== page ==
Throughout history there have been two concepts to ACL reconstruction: isometric and anatomic. The biomechanical concept of graft isometry was developed in the 1960s and was based on the notion that the ideal ACL graft should be ‘‘isometric’’, which means that the distance between the femoral and tibial attachment sites does not change as the knee flexes[26,27]. By the 1990s, surgeons started to recognize that the goal to achieve isometry within a single or double tubular graft had proved an elusive one which, if achievable, would create unphysiological conditions, as none of the identifiable native ACL bundles are isometric in their own right. Thus it was realized that any reconstructive effort must restore any injured anatomic structure to its normal functional position and tension. The use of an arthroscopic accessory anteromedial portal for femoral drilling allows a more accurate placement of the femoral tunnel, thus allowing anatomic reconstruction[28-32]. McRae et al[7] divided surgeons into two groups: a “high-volume’’ and a “low-volume’’ group based on the number of ACL reconstructions performed per month and found statistically significant differences in implementation of the accessory anteromedial portal to create the femoral tunnel. Results showed that the “high-volume’’group preferred creating a new, accessory anteromedial portal for femoral drilling. A survey conducted in the United States in 2006 found that 90% of surgeons perform a single-incision arthroscopic ACL reconstruction and, of those, 85% still prefered the transtibial approach, while only 15% performed an accessory anteromedial portal[10]. In contrast, Chechik et al[6] found that 68% prefered the accessory anteromedial portal over a transtibial approach in their worldwide survey in 2011. Our study showed the same results, 67% of surgeons used an accessory anteromedial portal and that the percentage was higher among surgeons who performed more than 50 ACL reconstructions per year.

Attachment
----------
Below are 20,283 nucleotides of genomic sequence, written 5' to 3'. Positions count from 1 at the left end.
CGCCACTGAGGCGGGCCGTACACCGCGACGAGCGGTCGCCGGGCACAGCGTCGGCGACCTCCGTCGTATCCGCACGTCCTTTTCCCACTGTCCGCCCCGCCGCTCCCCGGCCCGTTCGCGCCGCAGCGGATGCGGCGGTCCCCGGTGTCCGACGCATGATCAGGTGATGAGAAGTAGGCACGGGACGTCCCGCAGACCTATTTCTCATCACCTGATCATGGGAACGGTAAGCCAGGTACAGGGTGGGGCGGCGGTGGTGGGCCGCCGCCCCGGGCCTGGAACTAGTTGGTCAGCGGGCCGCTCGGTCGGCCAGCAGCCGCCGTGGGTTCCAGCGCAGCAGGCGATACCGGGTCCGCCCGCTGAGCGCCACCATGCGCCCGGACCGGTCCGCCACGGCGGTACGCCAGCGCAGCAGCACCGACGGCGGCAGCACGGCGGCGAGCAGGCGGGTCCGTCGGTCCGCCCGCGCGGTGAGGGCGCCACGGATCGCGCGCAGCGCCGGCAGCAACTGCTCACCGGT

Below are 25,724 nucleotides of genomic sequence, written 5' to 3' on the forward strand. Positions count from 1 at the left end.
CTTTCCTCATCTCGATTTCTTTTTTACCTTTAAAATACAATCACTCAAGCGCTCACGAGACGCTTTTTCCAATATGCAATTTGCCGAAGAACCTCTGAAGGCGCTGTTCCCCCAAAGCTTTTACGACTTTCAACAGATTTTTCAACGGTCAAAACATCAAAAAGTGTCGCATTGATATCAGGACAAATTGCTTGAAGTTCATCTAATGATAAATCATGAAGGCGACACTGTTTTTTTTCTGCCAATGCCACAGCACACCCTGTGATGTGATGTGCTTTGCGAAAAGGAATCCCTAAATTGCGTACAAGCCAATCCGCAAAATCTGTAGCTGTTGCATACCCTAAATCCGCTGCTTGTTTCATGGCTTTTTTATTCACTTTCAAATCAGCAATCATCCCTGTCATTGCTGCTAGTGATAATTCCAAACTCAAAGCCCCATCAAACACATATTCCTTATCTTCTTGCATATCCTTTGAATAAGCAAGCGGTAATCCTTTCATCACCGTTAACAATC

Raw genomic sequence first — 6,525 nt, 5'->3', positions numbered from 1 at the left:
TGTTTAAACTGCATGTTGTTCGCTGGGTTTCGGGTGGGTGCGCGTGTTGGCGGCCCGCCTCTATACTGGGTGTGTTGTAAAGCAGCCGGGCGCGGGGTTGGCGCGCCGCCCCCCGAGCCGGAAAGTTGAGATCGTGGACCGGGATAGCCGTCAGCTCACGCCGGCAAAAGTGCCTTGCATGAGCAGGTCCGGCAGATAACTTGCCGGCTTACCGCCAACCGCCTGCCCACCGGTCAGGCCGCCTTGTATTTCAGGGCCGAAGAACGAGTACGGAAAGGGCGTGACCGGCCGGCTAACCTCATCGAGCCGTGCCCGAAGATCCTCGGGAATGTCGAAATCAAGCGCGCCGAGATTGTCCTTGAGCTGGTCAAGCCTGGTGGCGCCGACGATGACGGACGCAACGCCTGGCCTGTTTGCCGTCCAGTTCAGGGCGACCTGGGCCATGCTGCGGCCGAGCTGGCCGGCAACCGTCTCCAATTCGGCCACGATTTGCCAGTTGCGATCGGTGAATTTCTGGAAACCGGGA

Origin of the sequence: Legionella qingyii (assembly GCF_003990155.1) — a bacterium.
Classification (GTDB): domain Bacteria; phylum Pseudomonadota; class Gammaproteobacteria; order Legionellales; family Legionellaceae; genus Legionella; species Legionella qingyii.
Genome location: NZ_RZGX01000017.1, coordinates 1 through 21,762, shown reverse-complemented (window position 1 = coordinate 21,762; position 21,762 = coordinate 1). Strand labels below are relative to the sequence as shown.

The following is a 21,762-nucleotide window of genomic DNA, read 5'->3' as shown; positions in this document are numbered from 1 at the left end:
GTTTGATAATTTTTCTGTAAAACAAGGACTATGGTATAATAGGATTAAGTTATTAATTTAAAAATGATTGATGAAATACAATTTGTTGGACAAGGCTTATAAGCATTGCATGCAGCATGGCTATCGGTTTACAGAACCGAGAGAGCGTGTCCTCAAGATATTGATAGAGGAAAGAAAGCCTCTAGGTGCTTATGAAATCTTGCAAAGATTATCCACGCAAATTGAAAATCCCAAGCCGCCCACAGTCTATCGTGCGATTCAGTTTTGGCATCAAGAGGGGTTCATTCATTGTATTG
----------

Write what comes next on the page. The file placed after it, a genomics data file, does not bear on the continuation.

Graft fixation methods can be divided into suspensory, cross-pin and metal or bioabsorbable IS. Today, the most commonly used suspensory fixation is the endo-button and the most commonly used cross-pin fixation is rigid-fix system. The fixation device must provide strong enough fixation to allow early rehabilitation with minimal movement of the graft until biological fixation is complete. While some biomechanical studies suggested that suspensory fixation is strongest in terms of load to failure[33], others showed that the further the fixation point from the joint line, the more it allows the graft to elongate under cyclic loading[34]. Metallic IS is the longtime gold standard[35,36] of graft fixation and it was the preferred choice of most surgeons until 1999[37]. Bioabsorbable and biocomposite materials were introduced, which allowed magnetic resonance imaging with fewer artifacts and image distortion and were also better handled during revision surgery[13]. On the other hand, bioabsorbable IS have been reported to break intraoperatively. They can contribute to tunnel widening and in some cases provoke an inflammatory response and pain which requires their surgical removal[36,38]. Chechik et al[6] reported that they found no consensus among 261 AAOS and EFORT members worldwide on the choice of fixation device. Metal or bioabsorbable IS and suspensory fixation were almost equally used (40% vs 46%), and bioabsorbable were preferred over metallic IS (34% vs 12%). However, surgeons in North America use screws more often than suspensory fixation (58% vs 35%), while in Europe surgeons use screws and suspensory fixation equally(41% vs 41%). A study conducted by Sandhu[8] reported that in 2008 the two main fixation methods used for stabilizing the graft in the Indian subcontinent were bioabsorbable IS (50%) and the metallic IS (25.50%). Among COA surgeons, McRae et al[7] reported that suspensory fixation was the preferred method for fixation on the femoral side (51.5%) and bioabsorbable IS for graft fixation on the tibial side (63.2%). Our study also showed a preference among members of the COTA towards suspensory fixation, used by 62% of surgeons.